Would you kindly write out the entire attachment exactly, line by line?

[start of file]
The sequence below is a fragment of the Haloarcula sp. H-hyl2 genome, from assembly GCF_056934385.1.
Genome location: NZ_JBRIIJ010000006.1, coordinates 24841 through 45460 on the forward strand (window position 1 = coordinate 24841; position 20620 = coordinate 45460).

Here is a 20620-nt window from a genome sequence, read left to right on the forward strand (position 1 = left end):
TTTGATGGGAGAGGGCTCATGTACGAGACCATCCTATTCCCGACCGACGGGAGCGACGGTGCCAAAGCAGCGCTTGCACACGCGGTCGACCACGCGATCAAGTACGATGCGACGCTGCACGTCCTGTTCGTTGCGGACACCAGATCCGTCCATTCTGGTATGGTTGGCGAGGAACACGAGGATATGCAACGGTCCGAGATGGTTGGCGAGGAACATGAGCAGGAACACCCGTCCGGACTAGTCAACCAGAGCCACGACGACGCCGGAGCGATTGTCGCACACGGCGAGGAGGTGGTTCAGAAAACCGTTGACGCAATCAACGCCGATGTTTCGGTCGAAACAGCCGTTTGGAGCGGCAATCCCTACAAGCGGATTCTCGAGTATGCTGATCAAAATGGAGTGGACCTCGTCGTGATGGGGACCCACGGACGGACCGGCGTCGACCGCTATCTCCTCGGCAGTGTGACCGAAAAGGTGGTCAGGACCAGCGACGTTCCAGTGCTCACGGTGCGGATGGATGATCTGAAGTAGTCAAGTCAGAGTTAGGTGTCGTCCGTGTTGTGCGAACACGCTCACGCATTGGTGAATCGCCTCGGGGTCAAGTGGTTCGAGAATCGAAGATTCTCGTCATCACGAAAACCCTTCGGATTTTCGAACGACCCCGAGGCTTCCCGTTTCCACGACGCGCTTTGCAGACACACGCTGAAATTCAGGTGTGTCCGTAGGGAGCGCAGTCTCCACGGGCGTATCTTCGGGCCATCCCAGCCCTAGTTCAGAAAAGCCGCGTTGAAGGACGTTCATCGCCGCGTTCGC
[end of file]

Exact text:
The sequence below is a fragment of the Haloarcula sp. H-hyl2 genome, from assembly GCF_056934385.1.
Genome location: NZ_JBRIIJ010000006.1, coordinates 24841 through 45460 on the forward strand (window position 1 = coordinate 24841; position 20620 = coordinate 45460).

Here is a 20620-nt window from a genome sequence, read left to right on the forward strand (position 1 = left end):
TTTGATGGGAGAGGGCTCATGTACGAGACCATCCTATTCCCGACCGACGGGAGCGACGGTGCCAAAGCAGCGCTTGCACACGCGGTCGACCACGCGATCAAGTACGATGCGACGCTGCACGTCCTGTTCGTTGCGGACACCAGATCCGTCCATTCTGGTATGGTTGGCGAGGAACACGAGGATATGCAACGGTCCGAGATGGTTGGCGAGGAACATGAGCAGGAACACCCGTCCGGACTAGTCAACCAGAGCCACGACGACGCCGGAGCGATTGTCGCACACGGCGAGGAGGTGGTTCAGAAAACCGTTGACGCAATCAACGCCGATGTTTCGGTCGAAACAGCCGTTTGGAGCGGCAATCCCTACAAGCGGATTCTCGAGTATGCTGATCAAAATGGAGTGGACCTCGTCGTGATGGGGACCCACGGACGGACCGGCGTCGACCGCTATCTCCTCGGCAGTGTGACCGAAAAGGTGGTCAGGACCAGCGACGTTCCAGTGCTCACGGTGCGGATGGATGATCTGAAGTAGTCAAGTCAGAGTTAGGTGTCGTCCGTGTTGTGCGAACACGCTCACGCATTGGTGAATCGCCTCGGGGTCAAGTGGTTCGAGAATCGAAGATTCTCGTCATCACGAAAACCCTTCGGATTTTCGAACGACCCCGAGGCTTCCCGTTTCCACGACGCGCTTTGCAGACACACGCTGAAATTCAGGTGTGTCCGTAGGGAGCGCAGTCTCCACGGGCGTATCTTCGGGCCATCCCAGCCCTAGTTCAGAAAAGCCGCGTTGAAGGACGTTCATCGCCGCGTTCGC